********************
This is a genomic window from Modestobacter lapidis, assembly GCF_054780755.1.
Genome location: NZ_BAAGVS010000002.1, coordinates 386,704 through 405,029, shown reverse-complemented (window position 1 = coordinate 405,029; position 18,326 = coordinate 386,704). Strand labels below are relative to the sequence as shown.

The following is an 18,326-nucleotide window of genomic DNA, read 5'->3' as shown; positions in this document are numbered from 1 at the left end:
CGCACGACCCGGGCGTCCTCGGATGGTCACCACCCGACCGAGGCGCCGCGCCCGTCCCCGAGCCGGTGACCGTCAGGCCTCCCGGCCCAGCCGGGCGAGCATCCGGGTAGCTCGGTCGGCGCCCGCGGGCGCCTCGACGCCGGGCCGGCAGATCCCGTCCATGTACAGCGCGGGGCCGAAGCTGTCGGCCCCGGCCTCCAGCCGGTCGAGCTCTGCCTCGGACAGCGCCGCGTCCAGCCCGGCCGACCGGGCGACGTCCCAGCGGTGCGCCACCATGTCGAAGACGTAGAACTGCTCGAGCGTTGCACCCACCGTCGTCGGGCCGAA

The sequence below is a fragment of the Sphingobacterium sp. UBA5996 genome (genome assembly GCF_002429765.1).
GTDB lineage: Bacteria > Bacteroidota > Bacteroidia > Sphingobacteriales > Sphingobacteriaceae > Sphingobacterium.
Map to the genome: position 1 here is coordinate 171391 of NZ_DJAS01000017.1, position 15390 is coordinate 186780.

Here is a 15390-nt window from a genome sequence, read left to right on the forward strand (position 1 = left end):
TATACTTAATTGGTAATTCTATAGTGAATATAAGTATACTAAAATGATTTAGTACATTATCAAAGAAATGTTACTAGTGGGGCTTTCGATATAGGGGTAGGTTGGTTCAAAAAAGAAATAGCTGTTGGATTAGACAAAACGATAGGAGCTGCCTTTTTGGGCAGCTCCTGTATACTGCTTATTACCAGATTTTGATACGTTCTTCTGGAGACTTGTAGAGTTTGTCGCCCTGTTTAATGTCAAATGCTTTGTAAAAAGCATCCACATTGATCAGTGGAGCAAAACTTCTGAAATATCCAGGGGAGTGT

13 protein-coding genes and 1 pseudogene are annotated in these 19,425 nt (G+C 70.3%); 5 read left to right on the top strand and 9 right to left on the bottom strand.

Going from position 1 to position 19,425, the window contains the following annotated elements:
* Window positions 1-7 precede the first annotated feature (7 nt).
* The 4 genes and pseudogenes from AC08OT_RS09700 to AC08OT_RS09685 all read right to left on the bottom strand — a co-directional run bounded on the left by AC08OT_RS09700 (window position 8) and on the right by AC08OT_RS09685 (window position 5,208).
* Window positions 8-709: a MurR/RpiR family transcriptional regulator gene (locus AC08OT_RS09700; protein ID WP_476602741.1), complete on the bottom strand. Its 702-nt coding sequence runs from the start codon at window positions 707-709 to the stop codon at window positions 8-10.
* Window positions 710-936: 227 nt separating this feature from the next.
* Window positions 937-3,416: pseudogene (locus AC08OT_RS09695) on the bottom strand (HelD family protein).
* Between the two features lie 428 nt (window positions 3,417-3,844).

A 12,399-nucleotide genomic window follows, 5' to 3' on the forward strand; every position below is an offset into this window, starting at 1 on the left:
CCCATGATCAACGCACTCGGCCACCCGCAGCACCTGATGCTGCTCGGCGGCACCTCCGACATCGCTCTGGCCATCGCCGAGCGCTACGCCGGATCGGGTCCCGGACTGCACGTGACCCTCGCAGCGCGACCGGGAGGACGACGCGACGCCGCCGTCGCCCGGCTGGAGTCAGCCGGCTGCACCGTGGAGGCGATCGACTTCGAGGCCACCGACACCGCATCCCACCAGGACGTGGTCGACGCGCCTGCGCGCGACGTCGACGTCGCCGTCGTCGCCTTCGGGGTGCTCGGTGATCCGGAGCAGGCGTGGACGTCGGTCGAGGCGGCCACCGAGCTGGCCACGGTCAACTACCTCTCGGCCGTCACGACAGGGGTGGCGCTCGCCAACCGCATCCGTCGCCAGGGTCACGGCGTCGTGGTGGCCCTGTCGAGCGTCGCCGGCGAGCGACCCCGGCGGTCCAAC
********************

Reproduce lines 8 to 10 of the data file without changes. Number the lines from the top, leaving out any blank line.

Here is a 15390-nt window from a genome sequence, read left to right on the forward strand (position 1 = left end):
TATACTTAATTGGTAATTCTATAGTGAATATAAGTATACTAAAATGATTTAGTACATTATCAAAGAAATGTTACTAGTGGGGCTTTCGATATAGGGGTAGGTTGGTTCAAAAAAGAAATAGCTGTTGGATTAGACAAAACGATAGGAGCTGCCTTTTTGGGCAGCTCCTGTATACTGCTTATTACCAGATTTTGATACGTTCTTCTGGAGACTTGTAGAGTTTGTCGCCCTGTTTAATGTCAAATGCTTTGTAAAAAGCATCCACATTGATCAGTGGAGCAAAACTTCTGAAATATCCAGGGGAGTGT

13 protein-coding genes and 1 pseudogene are annotated in these 19,425 nt (G+C 70.3%); 5 read left to right on the top strand and 9 right to left on the bottom strand.